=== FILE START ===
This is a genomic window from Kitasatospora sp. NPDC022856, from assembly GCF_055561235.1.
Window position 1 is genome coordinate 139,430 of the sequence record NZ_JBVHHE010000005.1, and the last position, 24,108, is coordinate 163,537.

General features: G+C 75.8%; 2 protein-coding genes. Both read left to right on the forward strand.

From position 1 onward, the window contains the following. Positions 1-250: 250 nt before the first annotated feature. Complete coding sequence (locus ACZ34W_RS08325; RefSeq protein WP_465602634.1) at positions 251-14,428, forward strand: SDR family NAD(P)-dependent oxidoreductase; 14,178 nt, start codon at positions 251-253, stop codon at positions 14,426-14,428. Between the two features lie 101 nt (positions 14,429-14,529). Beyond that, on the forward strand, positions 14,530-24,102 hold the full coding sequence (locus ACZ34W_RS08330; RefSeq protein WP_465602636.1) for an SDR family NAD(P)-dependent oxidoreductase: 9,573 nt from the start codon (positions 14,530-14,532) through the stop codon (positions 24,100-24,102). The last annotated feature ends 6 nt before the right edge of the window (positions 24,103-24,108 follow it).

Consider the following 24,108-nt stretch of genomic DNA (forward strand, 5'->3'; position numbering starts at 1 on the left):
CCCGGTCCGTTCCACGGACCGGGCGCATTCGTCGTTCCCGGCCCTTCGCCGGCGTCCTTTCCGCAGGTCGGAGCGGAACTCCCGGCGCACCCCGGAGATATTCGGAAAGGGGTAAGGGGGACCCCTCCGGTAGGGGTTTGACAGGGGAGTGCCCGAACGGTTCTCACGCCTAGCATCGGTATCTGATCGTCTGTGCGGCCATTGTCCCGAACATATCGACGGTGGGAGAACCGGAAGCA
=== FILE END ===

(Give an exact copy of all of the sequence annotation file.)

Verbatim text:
This is a genomic window from Kitasatospora sp. NPDC022856, from assembly GCF_055561235.1.
Window position 1 is genome coordinate 139,430 of the sequence record NZ_JBVHHE010000005.1, and the last position, 24,108, is coordinate 163,537.

General features: G+C 75.8%; 2 protein-coding genes. Both read left to right on the forward strand.

From position 1 onward, the window contains the following. Positions 1-250: 250 nt before the first annotated feature. Complete coding sequence (locus ACZ34W_RS08325; RefSeq protein WP_465602634.1) at positions 251-14,428, forward strand: SDR family NAD(P)-dependent oxidoreductase; 14,178 nt, start codon at positions 251-253, stop codon at positions 14,426-14,428. Between the two features lie 101 nt (positions 14,429-14,529). Beyond that, on the forward strand, positions 14,530-24,102 hold the full coding sequence (locus ACZ34W_RS08330; RefSeq protein WP_465602636.1) for an SDR family NAD(P)-dependent oxidoreductase: 9,573 nt from the start codon (positions 14,530-14,532) through the stop codon (positions 24,100-24,102). The last annotated feature ends 6 nt before the right edge of the window (positions 24,103-24,108 follow it).

Consider the following 24,108-nt stretch of genomic DNA (forward strand, 5'->3'; position numbering starts at 1 on the left):
CCCGGTCCGTTCCACGGACCGGGCGCATTCGTCGTTCCCGGCCCTTCGCCGGCGTCCTTTCCGCAGGTCGGAGCGGAACTCCCGGCGCACCCCGGAGATATTCGGAAAGGGGTAAGGGGGACCCCTCCGGTAGGGGTTTGACAGGGGAGTGCCCGAACGGTTCTCACGCCTAGCATCGGTATCTGATCGTCTGTGCGGCCATTGTCCCGAACATATCGACGGTGGGAGAACCGGAAGCA